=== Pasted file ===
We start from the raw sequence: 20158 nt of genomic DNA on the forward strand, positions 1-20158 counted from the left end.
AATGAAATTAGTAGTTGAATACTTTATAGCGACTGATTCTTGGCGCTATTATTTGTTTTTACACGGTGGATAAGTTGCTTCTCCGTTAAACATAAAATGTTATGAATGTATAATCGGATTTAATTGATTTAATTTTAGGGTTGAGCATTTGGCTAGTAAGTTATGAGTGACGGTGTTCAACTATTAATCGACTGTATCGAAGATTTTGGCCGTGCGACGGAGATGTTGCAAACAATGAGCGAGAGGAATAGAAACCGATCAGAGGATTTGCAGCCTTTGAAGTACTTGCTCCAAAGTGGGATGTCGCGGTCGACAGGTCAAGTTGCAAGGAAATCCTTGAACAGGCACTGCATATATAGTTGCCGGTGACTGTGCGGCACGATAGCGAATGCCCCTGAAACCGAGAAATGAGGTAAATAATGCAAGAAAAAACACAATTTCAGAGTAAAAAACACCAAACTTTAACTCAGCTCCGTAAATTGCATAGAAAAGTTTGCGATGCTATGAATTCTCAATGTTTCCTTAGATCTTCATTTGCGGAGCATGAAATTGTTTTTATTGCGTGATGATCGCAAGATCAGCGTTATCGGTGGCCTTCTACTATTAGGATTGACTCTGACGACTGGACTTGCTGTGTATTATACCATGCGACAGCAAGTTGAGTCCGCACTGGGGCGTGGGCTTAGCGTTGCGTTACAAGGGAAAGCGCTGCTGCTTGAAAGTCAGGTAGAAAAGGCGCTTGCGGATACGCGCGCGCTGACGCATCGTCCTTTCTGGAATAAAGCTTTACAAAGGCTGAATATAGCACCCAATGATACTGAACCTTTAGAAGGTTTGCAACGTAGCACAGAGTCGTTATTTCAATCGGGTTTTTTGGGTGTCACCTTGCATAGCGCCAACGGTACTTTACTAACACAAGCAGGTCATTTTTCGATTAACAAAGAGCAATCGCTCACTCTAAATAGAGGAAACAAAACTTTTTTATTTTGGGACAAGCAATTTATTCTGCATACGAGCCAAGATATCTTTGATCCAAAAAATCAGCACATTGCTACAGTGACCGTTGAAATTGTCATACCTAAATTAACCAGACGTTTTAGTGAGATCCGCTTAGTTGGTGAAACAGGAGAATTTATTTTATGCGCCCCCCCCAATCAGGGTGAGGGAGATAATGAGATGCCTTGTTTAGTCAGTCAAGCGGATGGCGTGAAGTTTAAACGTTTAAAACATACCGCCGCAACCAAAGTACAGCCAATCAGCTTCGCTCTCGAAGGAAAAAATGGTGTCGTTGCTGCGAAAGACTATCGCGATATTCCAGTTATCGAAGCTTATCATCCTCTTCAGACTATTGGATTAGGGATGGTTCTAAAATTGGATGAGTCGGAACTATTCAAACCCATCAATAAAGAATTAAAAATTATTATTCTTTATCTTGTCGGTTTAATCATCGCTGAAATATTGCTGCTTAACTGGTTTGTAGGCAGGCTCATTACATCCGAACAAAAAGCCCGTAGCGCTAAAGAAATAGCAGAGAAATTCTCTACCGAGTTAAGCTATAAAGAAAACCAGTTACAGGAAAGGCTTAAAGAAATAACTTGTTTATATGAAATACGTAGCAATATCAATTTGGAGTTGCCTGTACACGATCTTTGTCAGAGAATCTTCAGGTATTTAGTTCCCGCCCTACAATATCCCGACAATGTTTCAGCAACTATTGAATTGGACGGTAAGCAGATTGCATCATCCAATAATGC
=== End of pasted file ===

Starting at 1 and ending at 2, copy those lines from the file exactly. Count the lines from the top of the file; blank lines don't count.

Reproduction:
We start from the raw sequence: 20158 nt of genomic DNA on the forward strand, positions 1-20158 counted from the left end.
AATGAAATTAGTAGTTGAATACTTTATAGCGACTGATTCTTGGCGCTATTATTTGTTTTTACACGGTGGATAAGTTGCTTCTCCGTTAAACATAAAATGTTATGAATGTATAATCGGATTTAATTGATTTAATTTTAGGGTTGAGCATTTGGCTAGTAAGTTATGAGTGACGGTGTTCAACTATTAATCGACTGTATCGAAGATTTTGGCCGTGCGACGGAGATGTTGCAAACAATGAGCGAGAGGAATAGAAACCGATCAGAGGATTTGCAGCCTTTGAAGTACTTGCTCCAAAGTGGGATGTCGCGGTCGACAGGTCAAGTTGCAAGGAAATCCTTGAACAGGCACTGCATATATAGTTGCCGGTGACTGTGCGGCACGATAGCGAATGCCCCTGAAACCGAGAAATGAGGTAAATAATGCAAGAAAAAACACAATTTCAGAGTAAAAAACACCAAACTTTAACTCAGCTCCGTAAATTGCATAGAAAAGTTTGCGATGCTATGAATTCTCAATGTTTCCTTAGATCTTCATTTGCGGAGCATGAAATTGTTTTTATTGCGTGATGATCGCAAGATCAGCGTTATCGGTGGCCTTCTACTATTAGGATTGACTCTGACGACTGGACTTGCTGTGTATTATACCATGCGACAGCAAGTTGAGTCCGCACTGGGGCGTGGGCTTAGCGTTGCGTTACAAGGGAAAGCGCTGCTGCTTGAAAGTCAGGTAGAAAAGGCGCTTGCGGATACGCGCGCGCTGACGCATCGTCCTTTCTGGAATAAAGCTTTACAAAGGCTGAATATAGCACCCAATGATACTGAACCTTTAGAAGGTTTGCAACGTAGCACAGAGTCGTTATTTCAATCGGGTTTTTTGGGTGTCACCTTGCATAGCGCCAACGGTACTTTACTAACACAAGCAGGTCATTTTTCGATTAACAAAGAGCAATCGCTCACTCTAAATAGAGGAAACAAAACTTTTTTATTTTGGGACAAGCAATTTATTCTGCATACGAGCCAAGATATCTTTGATCCAAAAAATCAGCACATTGCTACAGTGACCGTTGAAATTGTCATACCTAAATTAACCAGACGTTTTAGTGAGATCCGCTTAGTTGGTGAAACAGGAGAATTTATTTTATGCGCCCCCCCCAATCAGGGTGAGGGAGATAATGAGATGCCTTGTTTAGTCAGTCAAGCGGATGGCGTGAAGTTTAAACGTTTAAAACATACCGCCGCAACCAAAGTACAGCCAATCAGCTTCGCTCTCGAAGGAAAAAATGGTGTCGTTGCTGCGAAAGACTATCGCGATATTCCAGTTATCGAAGCTTATCATCCTCTTCAGACTATTGGATTAGGGATGGTTCTAAAATTGGATGAGTCGGAACTATTCAAACCCATCAATAAAGAATTAAAAATTATTATTCTTTATCTTGTCGGTTTAATCATCGCTGAAATATTGCTGCTTAACTGGTTTGTAGGCAGGCTCATTACATCCGAACAAAAAGCCCGTAGCGCTAAAGAAATAGCAGAGAAATTCTCTACCGAGTTAAGCTATAAAGAAAACCAGTTACAGGAAAGGCTTAAAGAAATAACTTGTTTATATGAAATACGTAGCAATATCAATTTGGAGTTGCCTGTACACGATCTTTGTCAGAGAATCTTCAGGTATTTAGTTCCCGCCCTACAATATCCCGACAATGTTTCAGCAACTATTGAATTGGACGGTAAGCAGATTGCATCATCCAATAATGC